Read periodicals and articles related to your field, and dive deep into any regularly-mentioned topics that you don’t have mastery of. For example, let’s say you’re a software developer who does some work in Javascript. You spend some time each day reading, say, StackOverflow, to keep up on things, and you keep seeing people talking about async / await. You kinda understand what it is, but not really. There’s your warning light. It’s time to buckle down, do some reading on what async / await is, and write some test programs for yourself to see it in action.

Let’s say you’re an executive assistant and you spend your time reading general publications related to business administration and your general field so that you can understand what ideas your boss is relaying to you. You might come across an article that talks about strategic meetings, but that’s not really something you’ve done and you’re really not familiar with it. Get familiar with it. Even if it’s not something that really falls in line with what you’re doing now, you can extract ideas from that bigger concept that you can use now, and you’re prepared to handle the concept if you move on to a new position.

Apply what you’re learning. You’ve been reading. That’s good. You’ve been testing out things where you can to see how they work. That’s also good. You’ve been integrating these new ideas into your thinking. That’s great.

Now, it’s time to apply those things, and that leads right into the second and third strategies.

Strategy #2 – Take on Challenging Projects

Many people who become obsolete – or have a fear of becoming obsolete – often have a tendency (and a track record) towards avoiding challenging projects and sticking to familiar things. This tends to pigeonhole people – you become known for one thing and your skills at that one thing become very strong, but what do you do if the need for that one thing goes away at work? What if it falls out of favor in your field?

The truth is that you need to have practical experience on lots of things, and the best way to get that is to get involved with tasks that let you bridge the things you’re already good at with some of those new things. Often, this means getting on board with challenging projects. Here’s how.

Make an effort to get involved with at least some challenging projects and tasks. It’s probably a bad idea to throw yourself completely into things that are outside your current realm of expertise, but it’s a good idea to fill at least some of your plate with tasks that go somewhat beyond what you know. This forces you to translate your self-learning practices from the first strategy into real workplace results.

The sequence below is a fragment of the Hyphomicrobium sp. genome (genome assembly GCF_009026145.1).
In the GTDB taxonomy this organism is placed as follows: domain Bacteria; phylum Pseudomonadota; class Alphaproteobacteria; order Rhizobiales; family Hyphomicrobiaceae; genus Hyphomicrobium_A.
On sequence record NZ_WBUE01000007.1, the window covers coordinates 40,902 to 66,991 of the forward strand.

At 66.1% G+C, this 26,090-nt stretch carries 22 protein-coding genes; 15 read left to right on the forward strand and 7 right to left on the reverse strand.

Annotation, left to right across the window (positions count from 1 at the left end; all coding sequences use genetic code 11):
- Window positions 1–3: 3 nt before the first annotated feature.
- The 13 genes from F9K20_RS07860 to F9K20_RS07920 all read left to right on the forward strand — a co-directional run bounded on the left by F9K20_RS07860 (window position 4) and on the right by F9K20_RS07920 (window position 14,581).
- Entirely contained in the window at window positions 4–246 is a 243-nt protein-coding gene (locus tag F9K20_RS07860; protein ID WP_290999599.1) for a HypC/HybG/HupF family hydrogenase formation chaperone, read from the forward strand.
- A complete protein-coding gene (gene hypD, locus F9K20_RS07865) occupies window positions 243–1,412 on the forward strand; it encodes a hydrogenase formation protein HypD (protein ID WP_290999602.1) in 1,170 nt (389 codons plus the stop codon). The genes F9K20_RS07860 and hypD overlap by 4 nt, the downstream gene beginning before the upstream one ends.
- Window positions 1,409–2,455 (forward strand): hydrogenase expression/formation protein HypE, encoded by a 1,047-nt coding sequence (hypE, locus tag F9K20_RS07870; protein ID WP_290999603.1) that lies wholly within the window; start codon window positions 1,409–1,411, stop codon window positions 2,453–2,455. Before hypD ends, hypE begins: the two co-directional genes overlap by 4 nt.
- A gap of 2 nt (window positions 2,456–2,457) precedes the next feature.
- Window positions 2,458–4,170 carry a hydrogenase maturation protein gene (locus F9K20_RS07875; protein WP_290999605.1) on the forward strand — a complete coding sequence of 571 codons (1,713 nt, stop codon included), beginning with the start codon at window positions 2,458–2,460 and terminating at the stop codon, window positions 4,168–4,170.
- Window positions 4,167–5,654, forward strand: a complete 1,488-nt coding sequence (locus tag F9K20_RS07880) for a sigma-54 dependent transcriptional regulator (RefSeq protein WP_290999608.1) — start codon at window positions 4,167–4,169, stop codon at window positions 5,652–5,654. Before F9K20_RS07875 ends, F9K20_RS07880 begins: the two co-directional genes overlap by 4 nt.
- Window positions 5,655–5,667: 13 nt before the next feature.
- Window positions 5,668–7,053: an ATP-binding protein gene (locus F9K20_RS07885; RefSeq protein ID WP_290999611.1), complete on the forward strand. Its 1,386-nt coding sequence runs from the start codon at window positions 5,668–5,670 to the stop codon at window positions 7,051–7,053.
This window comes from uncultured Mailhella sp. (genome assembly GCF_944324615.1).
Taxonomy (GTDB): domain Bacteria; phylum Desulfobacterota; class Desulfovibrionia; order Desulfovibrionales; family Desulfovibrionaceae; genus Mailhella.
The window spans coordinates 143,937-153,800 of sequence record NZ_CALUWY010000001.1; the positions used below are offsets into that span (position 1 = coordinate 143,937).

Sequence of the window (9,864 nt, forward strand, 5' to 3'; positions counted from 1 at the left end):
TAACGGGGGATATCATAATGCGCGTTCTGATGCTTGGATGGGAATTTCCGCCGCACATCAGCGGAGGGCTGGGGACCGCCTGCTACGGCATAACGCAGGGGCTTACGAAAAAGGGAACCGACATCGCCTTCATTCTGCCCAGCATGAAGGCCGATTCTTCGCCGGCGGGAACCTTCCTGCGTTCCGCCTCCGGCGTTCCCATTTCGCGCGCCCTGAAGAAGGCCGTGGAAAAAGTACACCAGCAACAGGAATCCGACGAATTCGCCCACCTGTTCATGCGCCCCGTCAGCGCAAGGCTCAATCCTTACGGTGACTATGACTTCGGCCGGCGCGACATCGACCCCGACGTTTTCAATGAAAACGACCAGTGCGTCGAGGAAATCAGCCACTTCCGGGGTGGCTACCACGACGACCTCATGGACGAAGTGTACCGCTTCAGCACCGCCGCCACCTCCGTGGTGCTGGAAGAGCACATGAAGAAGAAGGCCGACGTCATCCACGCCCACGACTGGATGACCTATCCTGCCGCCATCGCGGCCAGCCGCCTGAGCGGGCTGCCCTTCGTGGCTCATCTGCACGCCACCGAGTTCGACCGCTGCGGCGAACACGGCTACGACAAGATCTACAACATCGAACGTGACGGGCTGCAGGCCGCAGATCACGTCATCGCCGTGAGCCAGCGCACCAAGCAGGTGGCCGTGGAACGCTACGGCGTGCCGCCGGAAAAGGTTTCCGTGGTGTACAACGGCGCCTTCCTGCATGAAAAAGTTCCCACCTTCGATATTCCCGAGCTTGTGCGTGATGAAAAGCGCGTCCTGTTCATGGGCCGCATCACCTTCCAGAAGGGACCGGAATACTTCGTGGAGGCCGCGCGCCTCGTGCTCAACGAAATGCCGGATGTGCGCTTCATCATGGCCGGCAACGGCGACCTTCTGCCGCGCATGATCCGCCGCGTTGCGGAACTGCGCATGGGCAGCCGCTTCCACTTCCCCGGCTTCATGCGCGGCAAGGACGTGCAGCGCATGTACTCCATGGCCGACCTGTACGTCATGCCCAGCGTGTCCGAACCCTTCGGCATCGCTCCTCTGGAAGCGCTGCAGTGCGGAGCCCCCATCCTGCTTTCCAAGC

Your goal should be to fill some of your hours with tasks that are outside of your core skillset. Not all – you’re likely to become overwhelmed and not be able to meet expectations – and not none, because that’s the road to becoming obsolete. You’re targeting some of your work hours.

Don’t shy away just because you don’t know how to do everything right off the bat. It can be very intimidating to take on a work project that includes steps that you’re unsure how to perform. Don’t let that intimidation factor make your decision for you.

Instead, perceive the project as having a few extra steps. Those steps involve learning the skills you need to complete the next step in the project. Perhaps you need to learn a particular API, or maybe you need to understand a particular protocol, or perhaps you simply need to understand the normal procedure for stocking new items.

Whatever it is, don’t resist it. Take it on. Learn how to handle that step, then do it. The thing to remember is that people generally are very forgiving of others who are trying to learn a new task, so you’re likely to get some breathing room and leeway, especially at first. Just simply say, “I haven’t done this part before, and I’m learning. Can you help?” The vast majority of people in life will help, and many will be impressed that you’re trying to learn.

If you’re stuck, stop and learn until you can apply what you’ve learned. Sometimes we’ll take on challenging tasks and discover that we’re in over our heads. The worst move to make here is to keep charging forward, which has a good likelihood of making things worse. The other mistake people often make is to give up. Neither solution is the best one.

The best solution is to put things on pause for a moment and figure out what that next step is. Watch a Youtube video of how to fix that pipe or how to fix this wiring issue or how to diagnose the strange noise. Ask for advice on a programming conundrum on an online forum. Talk to a coworker and see if they have any advice (but don’t simply ask them to do it for you – learn how to do it for yourself).

Strategy #3 – Don’t Resist or Fear Change